What is Copyleft

Copyleft

Definition:

Copyleft is a creation license that consists of releasing a computer program, a work of art or any other type of document for copying, modification and redistribution. It is a legal practice that is carried out in the exercise of copyright. To call it his uses a play on words, since copyleft is the contrast of copyright, whose meaning in English is ‘copyright’. In this case, the terms ‘left’ and ‘right’ are used, but also the participle of leave (lefy), translated as ‘left’.

The Copyleft Foundation defines these licenses as “those that allow greater control of creators over their works, research and projects and a more reasonable compensatory remuneration for their work, also allow end users better access and enjoyment of goods under this type of non-restrictive licenses.”

In short, copyleft licenses are authorized by the author of the work himself so that they can be used and modified by a large number of users. They are the main example of free licenses, which does not necessarily equate to them being free.

Origin of Copyleft

Its origin is in the GNU General Public License (GPL) created by Richard Stallman in the eighties, after a conflict over the rights of a software. Its philosophy is to release computer programs for successive modifications, but it makes it clear that they must carry a copyleft license so that the one who has made the changes cannot limit access to the rest of the users to the new version.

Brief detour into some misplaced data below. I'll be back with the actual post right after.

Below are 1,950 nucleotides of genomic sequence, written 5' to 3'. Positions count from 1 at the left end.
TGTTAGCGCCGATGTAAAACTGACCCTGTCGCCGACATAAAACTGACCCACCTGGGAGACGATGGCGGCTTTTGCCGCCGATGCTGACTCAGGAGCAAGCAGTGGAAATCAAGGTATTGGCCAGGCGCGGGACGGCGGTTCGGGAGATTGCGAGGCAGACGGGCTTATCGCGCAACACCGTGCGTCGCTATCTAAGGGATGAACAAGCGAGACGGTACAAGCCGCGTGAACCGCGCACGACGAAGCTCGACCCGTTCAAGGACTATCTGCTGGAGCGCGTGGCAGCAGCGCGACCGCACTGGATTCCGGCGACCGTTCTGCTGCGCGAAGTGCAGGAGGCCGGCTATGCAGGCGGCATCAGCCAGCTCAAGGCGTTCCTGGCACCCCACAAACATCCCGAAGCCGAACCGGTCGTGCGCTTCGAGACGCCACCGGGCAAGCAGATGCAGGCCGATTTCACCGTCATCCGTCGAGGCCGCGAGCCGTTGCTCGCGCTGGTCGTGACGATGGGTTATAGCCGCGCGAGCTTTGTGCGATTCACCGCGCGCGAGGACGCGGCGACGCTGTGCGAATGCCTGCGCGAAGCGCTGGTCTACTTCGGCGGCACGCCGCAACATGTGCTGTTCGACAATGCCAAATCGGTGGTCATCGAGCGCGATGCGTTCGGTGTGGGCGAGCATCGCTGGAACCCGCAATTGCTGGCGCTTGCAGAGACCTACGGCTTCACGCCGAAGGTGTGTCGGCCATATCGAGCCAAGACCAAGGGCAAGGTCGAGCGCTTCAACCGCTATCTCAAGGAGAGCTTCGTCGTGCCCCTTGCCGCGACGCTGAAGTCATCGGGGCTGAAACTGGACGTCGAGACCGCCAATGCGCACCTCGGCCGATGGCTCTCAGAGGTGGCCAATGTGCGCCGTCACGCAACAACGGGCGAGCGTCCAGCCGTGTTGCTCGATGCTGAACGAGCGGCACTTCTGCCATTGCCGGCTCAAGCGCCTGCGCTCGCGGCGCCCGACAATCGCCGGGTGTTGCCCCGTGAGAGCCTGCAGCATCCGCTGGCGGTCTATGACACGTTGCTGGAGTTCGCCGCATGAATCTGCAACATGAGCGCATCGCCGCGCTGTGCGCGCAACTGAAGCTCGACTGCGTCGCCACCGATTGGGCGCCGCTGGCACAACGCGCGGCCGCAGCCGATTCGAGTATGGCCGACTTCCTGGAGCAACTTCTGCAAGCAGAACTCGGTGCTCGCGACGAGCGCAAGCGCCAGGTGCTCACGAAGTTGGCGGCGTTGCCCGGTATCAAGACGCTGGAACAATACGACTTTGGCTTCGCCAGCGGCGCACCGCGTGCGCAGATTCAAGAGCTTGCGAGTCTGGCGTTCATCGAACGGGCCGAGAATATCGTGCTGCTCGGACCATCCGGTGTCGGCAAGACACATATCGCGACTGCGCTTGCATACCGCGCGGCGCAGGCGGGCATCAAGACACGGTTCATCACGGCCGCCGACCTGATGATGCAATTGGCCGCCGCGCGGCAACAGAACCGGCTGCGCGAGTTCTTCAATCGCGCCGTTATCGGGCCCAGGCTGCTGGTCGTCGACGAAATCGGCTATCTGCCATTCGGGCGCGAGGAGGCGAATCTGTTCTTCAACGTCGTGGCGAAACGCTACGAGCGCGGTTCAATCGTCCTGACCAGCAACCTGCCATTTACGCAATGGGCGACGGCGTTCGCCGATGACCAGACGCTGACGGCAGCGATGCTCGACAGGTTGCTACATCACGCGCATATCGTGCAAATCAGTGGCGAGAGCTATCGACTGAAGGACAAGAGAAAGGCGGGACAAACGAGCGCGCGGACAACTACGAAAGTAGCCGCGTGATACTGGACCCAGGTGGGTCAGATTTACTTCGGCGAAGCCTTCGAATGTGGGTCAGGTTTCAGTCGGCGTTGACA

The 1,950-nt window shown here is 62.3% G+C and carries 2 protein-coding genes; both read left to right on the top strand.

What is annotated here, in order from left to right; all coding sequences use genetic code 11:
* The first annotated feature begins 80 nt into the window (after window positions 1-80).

It is represented with a symbol inverse to that of copyright, which in plain text translates into an inverted c and in parentheses “(ɔ)”.

Copyleft is a creation license that consists of releasing a computer program, a work of art or any other type of document for copying, modification and redistribution. It is a legal practice that is carried out in the exercise of copyright. To call it his uses a play on words, since copyleft is the contrast of copyright, whose meaning in English is ‘copyright’. In this case, the terms ‘left’ and ‘right’ are used, but also the participle of leave (lefy), translated as ‘left’.

Copyleft Foundation

The Copyleft Foundation defines these licenses as “those that allow greater control of creators over their works, research and projects and a more reasonable compensatory remuneration for their work, also allow end users better access and enjoyment of goods under this type of non-restrictive licenses.”

In short, copyleft licenses are authorized by the author of the work himself so that they can be used and modified by a large number of users. They are the main example of free licenses, which does not necessarily equate to them being free.

Its origin is in the GNU General Public License (GPL) created by Richard Stallman in the eighties, after a conflict over the rights of a software. Its philosophy is to release computer programs for successive modifications, but it makes it clear that they must carry a copyleft license so that the one who has made the changes cannot limit access to the rest of the users to the new version.

It is represented with a symbol inverse to that of copyright, which in plain text translates into an inverted c and in parentheses “(ɔ)”.

 

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